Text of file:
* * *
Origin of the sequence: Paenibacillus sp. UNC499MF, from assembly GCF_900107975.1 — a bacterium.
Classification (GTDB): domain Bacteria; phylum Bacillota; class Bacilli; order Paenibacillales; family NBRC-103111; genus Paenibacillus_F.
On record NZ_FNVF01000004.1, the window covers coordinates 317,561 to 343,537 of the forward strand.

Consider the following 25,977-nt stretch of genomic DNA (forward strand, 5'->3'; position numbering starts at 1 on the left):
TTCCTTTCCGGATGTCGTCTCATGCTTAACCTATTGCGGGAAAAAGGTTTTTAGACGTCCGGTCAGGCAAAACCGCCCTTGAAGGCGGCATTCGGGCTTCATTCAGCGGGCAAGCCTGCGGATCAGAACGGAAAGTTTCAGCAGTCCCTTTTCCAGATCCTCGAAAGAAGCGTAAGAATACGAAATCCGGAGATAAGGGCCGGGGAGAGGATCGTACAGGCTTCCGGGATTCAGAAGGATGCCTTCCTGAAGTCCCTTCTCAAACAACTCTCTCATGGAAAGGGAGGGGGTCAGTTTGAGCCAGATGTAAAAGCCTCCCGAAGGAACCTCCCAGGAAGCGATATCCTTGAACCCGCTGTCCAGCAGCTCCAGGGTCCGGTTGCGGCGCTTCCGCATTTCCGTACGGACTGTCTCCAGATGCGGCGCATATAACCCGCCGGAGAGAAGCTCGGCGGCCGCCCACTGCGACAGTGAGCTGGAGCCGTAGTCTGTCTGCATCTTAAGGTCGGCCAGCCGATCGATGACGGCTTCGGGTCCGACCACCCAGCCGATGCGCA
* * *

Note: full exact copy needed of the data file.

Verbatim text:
Origin of the sequence: Paenibacillus sp. UNC499MF, from assembly GCF_900107975.1 — a bacterium.
Classification (GTDB): domain Bacteria; phylum Bacillota; class Bacilli; order Paenibacillales; family NBRC-103111; genus Paenibacillus_F.
On record NZ_FNVF01000004.1, the window covers coordinates 317,561 to 343,537 of the forward strand.

Consider the following 25,977-nt stretch of genomic DNA (forward strand, 5'->3'; position numbering starts at 1 on the left):
TTCCTTTCCGGATGTCGTCTCATGCTTAACCTATTGCGGGAAAAAGGTTTTTAGACGTCCGGTCAGGCAAAACCGCCCTTGAAGGCGGCATTCGGGCTTCATTCAGCGGGCAAGCCTGCGGATCAGAACGGAAAGTTTCAGCAGTCCCTTTTCCAGATCCTCGAAAGAAGCGTAAGAATACGAAATCCGGAGATAAGGGCCGGGGAGAGGATCGTACAGGCTTCCGGGATTCAGAAGGATGCCTTCCTGAAGTCCCTTCTCAAACAACTCTCTCATGGAAAGGGAGGGGGTCAGTTTGAGCCAGATGTAAAAGCCTCCCGAAGGAACCTCCCAGGAAGCGATATCCTTGAACCCGCTGTCCAGCAGCTCCAGGGTCCGGTTGCGGCGCTTCCGCATTTCCGTACGGACTGTCTCCAGATGCGGCGCATATAACCCGCCGGAGAGAAGCTCGGCGGCCGCCCACTGCGACAGTGAGCTGGAGCCGTAGTCTGTCTGCATCTTAAGGTCGGCCAGCCGATCGATGACGGCTTCGGGTCCGACCACCCAGCCGATGCGCA